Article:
L’Objet made its debut in the New York design scene with a new flagship store on Bleecker Street in 2016. Their curated mix of globally-inspired soft goods (pillows, blankets, etc.) and homewares occasionally delve into the realms of romanticism and whimsy, and their latest collection is no exception.
After noticing Lito’s jewelry in a chance encounter on the shores of Mykonos, L’Objet’s founder Elad Yifrach decided to partner up with the jewelry designer to create a new home collection. Rather than focusing on wearable art, they’d pool their talents to design handmade objects made for the home. The result is a symbolic collection featuring a bold eye motif that elegantly bridges the link between Greece and New York, while highlighting ancient tradition and modernism.
Here’s what designer Lito had to say about the collection…
Culture Trip: What personally connects you to the eye motif? What are your associations and real-world experiences with it?
Lito: In the Greek culture, the eye motif is a talisman for protection and good luck. That specific eye feels very real and strong for me. I believe it “speaks” to my soul and reminds me to be present in life, to enjoy every moment of it. I wear it to remind to myself that I am strong, and that as long as I have faith, I can do anything.
CT: What was the collaborative design process like between you and Elad?
Lito: It was [similar] to dancing. Whimsical and harmonious. We both had the same vision so this collection was easy to design.
CT: What were some of your inspirations for this collection?
Lito: The collection was actually inspired by my global travels, as different designs are linked to different cities. The small colored plates with eyes remind me of Studio 54 in New York, where women were wearing extensive eyeliner, barely dressed, and life was all about having fun. The green “Vide Poche,” [on the other hand], is inspired by Mexico’s strong sun: the beams around the eye are like the ones you see on the talismans they make within the Mexican culture.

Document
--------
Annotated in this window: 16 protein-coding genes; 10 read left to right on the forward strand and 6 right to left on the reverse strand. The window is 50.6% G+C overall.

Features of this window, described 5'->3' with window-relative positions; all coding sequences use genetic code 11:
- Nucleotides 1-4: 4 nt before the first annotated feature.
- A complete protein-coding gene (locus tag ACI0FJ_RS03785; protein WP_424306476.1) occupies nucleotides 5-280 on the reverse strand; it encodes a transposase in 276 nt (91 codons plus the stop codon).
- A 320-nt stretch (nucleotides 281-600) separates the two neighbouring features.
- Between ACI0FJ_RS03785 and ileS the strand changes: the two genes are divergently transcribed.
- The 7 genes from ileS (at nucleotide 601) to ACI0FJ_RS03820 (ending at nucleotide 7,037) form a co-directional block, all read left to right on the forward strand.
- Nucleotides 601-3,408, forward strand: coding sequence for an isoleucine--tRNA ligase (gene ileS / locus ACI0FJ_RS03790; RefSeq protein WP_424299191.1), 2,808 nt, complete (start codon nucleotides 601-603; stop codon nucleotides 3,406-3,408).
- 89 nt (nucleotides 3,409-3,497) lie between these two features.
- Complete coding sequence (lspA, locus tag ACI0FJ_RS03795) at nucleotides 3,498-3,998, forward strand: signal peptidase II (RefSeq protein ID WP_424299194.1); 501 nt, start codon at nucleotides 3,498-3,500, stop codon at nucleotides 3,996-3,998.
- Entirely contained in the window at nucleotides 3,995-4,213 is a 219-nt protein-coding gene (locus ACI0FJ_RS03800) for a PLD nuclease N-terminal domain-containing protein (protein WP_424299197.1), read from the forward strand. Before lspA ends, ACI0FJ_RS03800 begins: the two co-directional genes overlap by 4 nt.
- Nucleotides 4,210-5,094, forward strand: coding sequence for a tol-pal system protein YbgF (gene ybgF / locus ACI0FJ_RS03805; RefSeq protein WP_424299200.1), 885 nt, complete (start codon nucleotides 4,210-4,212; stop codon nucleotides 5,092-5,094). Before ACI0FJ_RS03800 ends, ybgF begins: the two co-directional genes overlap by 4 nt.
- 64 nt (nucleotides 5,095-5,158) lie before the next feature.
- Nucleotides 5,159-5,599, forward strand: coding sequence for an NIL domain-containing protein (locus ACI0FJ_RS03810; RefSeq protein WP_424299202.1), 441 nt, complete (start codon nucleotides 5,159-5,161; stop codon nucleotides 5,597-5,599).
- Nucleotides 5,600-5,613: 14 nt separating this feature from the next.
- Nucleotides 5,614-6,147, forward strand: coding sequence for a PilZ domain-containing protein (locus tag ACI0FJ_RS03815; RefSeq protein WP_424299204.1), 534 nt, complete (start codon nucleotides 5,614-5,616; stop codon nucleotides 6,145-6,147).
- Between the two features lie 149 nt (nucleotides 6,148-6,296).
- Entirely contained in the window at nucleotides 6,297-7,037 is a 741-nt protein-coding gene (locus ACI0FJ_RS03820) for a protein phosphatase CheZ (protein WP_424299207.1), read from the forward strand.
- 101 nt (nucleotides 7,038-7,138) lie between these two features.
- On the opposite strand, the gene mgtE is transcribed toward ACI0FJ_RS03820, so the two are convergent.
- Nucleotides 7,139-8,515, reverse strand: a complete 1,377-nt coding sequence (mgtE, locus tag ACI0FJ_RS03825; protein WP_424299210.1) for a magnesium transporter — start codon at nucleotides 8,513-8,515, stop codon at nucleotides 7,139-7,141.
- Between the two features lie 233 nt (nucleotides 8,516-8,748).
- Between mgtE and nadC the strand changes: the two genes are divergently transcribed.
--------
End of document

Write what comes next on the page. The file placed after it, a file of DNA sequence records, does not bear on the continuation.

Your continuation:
CT: Why did you decide to launch to collection in New York City?
Lito: Greenwich Village is the flagship store of L’Objet, so launching the collection there was very symbolic. The store means so much to Elad.
CT: Given the spiritual and esoteric connections of the eye motif (related to the all-seeing eye/ evil eye/ warding away evil), how do you think this is connected to the art of letter writing?
Lito: Having an eye on the card, for me, is more about trying to be closer to the receiver of the letter. It’s as if a part of you (physically) is in the card that you send.
CT: Do you think Mykonos, where you first met Elad, played a role in this design?
Lito: I think the paperweight definitely has a Cycladic minimalistic feeling; it’s all white with perfect curves, just like the ones you see in Mykonos.
CT: The idea of a classic stationery set can feel antiquated in our digital age, but do you hope there’s a rekindling of the art of letter writing?
Lito: I really hope that people will start [handwriting letters] again. And that stationery is so beautiful and symbolic, it really invites you and inspires you to write. I have kept all the cards and little notes my parents and sisters have given me, and I have to say, their words are my biggest force and inspiration. Nothing is stronger than words. Even the most luscious gift loses a lot of its value without a card. It’s all in the words.